Clown Magician

S&P Completes Reclassification of U.S. Indexes

Clown Magician

Standard and Poor's (S&P) announced that it has finalized the new classification of its U.S. indexes, shifting to the Global Industry Classification Standard (GICS). The new system was developed by S&P and Morgan Stanley Capital International (MSCI) with the goal of making research and sector comparisons easier for investors and portfolio managers.

Previously, S&P's classification system had two levels of detail: 11 economic sectors and 115 industry groups. The new methodology has four levels of detail: 10 economic sectors, 23 industry groupings, 59 industries, and 123 sub-industries covering almost 6,000 companies globally. To allow investors and financial professionals to adjust to the change, S&P U.S. indexes will be classified under both the existing system and GICS through 2001.

"GICS reflects the profound changes both technology and the global economy are having on the nature of corporations and their business models," said David Blitzer, Chief Investment Strategist and S&P 500 Index Committee Chairman. "In addition, it allows both S&P and MSCI to develop their own competing indices and index products from a common global standard, a move that will enable asset owners, asset managers, and investment research specialists to make seamless comparisons among indices by industry, by region and globally. It is a broad, flexible tool that will enable the investment community to make consistent asset allocation, risk analysis, and portfolio management decisions on a global basis."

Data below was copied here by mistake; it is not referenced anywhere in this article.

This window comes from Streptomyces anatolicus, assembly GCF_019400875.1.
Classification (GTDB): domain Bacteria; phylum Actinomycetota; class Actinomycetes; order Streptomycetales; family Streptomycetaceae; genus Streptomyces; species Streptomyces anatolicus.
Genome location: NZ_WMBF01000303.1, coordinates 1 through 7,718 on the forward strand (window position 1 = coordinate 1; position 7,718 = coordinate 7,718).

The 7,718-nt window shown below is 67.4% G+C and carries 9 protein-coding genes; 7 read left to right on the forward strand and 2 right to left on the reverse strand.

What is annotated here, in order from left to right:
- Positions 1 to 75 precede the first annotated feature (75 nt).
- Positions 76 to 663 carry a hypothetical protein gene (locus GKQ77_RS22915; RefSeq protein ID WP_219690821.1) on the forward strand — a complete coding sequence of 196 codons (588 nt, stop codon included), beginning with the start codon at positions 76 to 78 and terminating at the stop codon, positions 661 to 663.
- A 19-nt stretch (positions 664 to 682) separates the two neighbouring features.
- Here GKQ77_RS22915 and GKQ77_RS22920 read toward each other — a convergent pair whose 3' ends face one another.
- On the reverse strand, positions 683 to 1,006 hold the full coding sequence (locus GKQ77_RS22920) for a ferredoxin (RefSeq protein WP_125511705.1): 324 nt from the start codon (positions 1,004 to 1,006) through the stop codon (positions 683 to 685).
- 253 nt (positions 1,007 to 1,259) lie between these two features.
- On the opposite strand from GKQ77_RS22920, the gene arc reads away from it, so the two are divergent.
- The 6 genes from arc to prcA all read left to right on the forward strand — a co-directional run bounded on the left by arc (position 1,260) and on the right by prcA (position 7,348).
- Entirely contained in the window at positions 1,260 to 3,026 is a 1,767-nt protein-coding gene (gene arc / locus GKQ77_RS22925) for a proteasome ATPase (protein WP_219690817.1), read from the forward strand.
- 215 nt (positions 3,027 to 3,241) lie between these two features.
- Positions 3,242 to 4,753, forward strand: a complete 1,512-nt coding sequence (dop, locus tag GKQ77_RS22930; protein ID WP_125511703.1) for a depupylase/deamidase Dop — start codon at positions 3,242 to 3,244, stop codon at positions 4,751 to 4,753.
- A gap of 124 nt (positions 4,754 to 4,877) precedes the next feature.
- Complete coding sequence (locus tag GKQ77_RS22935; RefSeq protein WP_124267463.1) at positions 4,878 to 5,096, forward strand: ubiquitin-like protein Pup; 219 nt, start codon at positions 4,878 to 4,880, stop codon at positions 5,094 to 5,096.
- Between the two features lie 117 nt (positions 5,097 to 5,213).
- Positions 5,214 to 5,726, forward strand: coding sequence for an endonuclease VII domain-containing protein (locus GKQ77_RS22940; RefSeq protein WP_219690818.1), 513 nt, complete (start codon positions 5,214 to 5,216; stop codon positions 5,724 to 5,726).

A key benefit for investors is that GICS defines groups more precisely and reduces the grouping of unlike companies.

"The issue is straightforward," says Diane Garnick, Equity Derivatives Strategist at Merrill Lynch. "Historically, the index providers have all used different 'theories' to classify companies. This was most problematic during the conglomerate era, and then again during the Internet boom. The bottom line is that these alliances help eliminate investor confusion. Now, when a portfolio manager states that she has a 15% weighting in S&P/MSCI Technology, investors will know exactly which kinds of companies she's holding."

MSCI has included details of the GICS reclassification on its website.